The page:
The side-grasping method was especially useful in the case of angulated bronchi, implying that the effectiveness of the 2 methods was very similar in the case of straight bronchi (Fig. 2). This may explain why there was no significant difference seen between the 2 methods for the right L2.
For the left L1a, using the new and conventional methods, 7 and 4 bronchoscopists, respectively, performed the placement of the EWS correctly within the stipulated time. However, no significant differences were observed between the 2 methods with regard to the time needed to place the EWS. We believe the reason for this might have been the lack in experience for the side-grasping method.
Although it is generally simple to place an EWS into the middle bronchus of a human; there was a large contrast seen between the 2 methods for the right L1, which is similar to the right B4 in the human lung. This might be due to the anatomic differences between human and canine lungs.8 The angle of branching in a canine bronchi is small compared with that in the human lung, where the right L1 branches off sharply.9,10 It was difficult to place the spigot into the bronchus with the conventional method, which explains why a larger number of bronchoscopists could correctly place the spigot into the bronchus with our new method.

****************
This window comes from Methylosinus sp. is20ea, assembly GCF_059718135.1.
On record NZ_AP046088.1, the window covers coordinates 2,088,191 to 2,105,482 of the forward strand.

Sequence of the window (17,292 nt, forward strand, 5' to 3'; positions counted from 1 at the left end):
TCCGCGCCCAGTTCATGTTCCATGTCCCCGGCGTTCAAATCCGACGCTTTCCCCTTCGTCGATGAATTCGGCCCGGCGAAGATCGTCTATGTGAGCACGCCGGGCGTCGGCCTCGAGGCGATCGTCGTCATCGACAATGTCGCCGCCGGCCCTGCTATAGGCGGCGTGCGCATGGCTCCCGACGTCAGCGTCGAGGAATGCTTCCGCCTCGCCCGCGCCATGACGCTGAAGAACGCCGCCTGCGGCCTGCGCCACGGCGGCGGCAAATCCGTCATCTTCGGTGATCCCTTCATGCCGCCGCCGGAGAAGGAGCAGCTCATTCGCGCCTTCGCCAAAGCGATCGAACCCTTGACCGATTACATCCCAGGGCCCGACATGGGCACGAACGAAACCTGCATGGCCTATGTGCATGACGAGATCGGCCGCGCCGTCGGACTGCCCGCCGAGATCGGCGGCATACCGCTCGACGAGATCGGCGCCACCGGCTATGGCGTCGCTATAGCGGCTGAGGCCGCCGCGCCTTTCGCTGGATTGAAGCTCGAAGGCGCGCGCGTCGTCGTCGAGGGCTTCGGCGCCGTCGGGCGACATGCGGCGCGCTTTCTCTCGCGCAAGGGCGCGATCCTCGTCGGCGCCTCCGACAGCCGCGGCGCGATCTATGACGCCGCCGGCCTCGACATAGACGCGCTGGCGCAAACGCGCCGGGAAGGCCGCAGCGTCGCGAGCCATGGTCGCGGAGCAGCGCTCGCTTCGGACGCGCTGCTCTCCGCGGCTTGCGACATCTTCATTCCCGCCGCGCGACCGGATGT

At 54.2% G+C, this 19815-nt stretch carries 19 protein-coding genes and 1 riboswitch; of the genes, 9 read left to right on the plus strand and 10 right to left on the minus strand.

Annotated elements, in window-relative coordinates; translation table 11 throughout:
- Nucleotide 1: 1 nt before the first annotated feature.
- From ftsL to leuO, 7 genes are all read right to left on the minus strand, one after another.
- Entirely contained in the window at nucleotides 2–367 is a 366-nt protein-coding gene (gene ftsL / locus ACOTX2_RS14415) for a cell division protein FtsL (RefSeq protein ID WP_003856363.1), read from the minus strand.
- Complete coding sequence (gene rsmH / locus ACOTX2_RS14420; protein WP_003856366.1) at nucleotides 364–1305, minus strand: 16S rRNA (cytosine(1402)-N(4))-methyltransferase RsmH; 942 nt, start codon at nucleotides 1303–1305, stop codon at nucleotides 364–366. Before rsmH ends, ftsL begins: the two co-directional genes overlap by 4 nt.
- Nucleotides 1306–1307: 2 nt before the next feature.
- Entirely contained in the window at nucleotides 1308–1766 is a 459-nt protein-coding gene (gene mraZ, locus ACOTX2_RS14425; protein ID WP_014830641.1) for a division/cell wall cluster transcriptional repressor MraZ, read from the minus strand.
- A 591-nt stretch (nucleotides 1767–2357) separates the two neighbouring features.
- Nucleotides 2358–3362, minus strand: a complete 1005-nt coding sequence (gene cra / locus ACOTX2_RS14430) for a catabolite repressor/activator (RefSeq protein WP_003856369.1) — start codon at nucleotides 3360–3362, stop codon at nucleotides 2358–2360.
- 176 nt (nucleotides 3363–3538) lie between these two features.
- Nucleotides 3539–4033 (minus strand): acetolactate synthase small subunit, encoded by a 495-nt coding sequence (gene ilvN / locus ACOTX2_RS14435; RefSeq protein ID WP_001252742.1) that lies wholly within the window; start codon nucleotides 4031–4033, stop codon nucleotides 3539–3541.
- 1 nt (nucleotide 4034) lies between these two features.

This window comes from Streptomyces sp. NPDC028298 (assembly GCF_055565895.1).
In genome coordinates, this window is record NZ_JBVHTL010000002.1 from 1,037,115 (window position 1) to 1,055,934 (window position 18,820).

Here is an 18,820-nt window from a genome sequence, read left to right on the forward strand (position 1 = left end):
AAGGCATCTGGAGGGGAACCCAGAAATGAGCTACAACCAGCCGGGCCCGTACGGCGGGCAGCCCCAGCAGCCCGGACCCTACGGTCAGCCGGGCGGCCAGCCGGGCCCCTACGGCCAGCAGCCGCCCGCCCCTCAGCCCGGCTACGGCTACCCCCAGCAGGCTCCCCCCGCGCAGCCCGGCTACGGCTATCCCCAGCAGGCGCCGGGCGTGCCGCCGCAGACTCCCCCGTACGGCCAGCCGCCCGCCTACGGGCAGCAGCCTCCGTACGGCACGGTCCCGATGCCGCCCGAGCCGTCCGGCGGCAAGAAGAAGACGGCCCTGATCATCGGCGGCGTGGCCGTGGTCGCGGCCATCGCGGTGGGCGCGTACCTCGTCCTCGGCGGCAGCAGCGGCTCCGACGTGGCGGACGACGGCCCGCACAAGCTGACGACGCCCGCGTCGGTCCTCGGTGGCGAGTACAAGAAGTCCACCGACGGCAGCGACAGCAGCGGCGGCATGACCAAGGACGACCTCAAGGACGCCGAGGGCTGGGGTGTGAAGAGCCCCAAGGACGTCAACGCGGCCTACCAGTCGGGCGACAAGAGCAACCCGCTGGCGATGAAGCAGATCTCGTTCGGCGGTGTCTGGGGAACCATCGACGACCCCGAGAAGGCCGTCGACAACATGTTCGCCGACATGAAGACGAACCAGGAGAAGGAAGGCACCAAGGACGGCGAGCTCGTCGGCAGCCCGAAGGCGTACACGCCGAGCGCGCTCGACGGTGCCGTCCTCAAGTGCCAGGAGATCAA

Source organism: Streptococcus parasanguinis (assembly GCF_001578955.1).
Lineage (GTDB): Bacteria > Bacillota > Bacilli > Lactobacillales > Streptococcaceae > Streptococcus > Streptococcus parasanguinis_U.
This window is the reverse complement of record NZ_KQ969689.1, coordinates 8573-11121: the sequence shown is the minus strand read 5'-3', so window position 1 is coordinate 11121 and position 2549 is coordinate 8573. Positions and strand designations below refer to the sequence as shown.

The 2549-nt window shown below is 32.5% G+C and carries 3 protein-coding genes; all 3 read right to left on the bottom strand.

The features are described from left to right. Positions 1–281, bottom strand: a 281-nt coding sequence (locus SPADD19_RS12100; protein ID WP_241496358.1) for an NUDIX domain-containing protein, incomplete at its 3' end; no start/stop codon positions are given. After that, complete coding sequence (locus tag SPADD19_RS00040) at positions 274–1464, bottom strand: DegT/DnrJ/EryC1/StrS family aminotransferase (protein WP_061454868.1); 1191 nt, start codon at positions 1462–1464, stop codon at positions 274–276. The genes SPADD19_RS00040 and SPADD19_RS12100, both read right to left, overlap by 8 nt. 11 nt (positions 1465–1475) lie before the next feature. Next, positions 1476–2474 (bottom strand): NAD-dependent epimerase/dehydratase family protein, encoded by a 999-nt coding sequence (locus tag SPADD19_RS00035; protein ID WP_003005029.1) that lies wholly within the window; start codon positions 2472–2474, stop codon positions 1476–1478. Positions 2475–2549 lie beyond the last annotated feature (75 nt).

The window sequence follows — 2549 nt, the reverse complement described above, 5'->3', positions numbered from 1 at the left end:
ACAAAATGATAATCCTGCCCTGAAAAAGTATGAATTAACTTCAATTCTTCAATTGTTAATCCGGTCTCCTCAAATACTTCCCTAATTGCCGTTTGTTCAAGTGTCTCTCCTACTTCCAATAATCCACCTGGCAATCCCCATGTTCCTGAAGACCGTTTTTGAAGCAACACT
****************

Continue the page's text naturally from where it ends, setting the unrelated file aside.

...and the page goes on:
A limitation of this study was that the side-grasping method was only tested in a canine lung. It would be optimal to carry out this study in humans; however, it is not ethical to perform this present study in intractable pneumothorax patients who suffer from poor general condition or respiratory disability.
This present study examines the experience of 10 bronchoscopists placing EWS into target bronchi using both the conventional and side-grasping methods. This is the first study to compare and assess the side-grasping method to the conventional method. If bronchoscopists could enhance the skills required to perform the side-grasping technique, better placement rates and reductions in the time needed to place an EWS may be possible.
Using the side-grasping method, bronchoscopists were able to correctly and rapidly place the EWS into the target bronchus. This study reported superior results with this novel method, and we are convinced that the side-grasping method will yield great benefits in human patients in the future.
The authors would like to thank Mr Jason Tonge from St. Marianna University School of Medicine for reviewing the language of this manuscript.
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endobronchial Watanabe spigot (EWS); bronchial occlusion; EWS placement technique; persistent pulmonary air leaks; pneumothorax; side-grasping method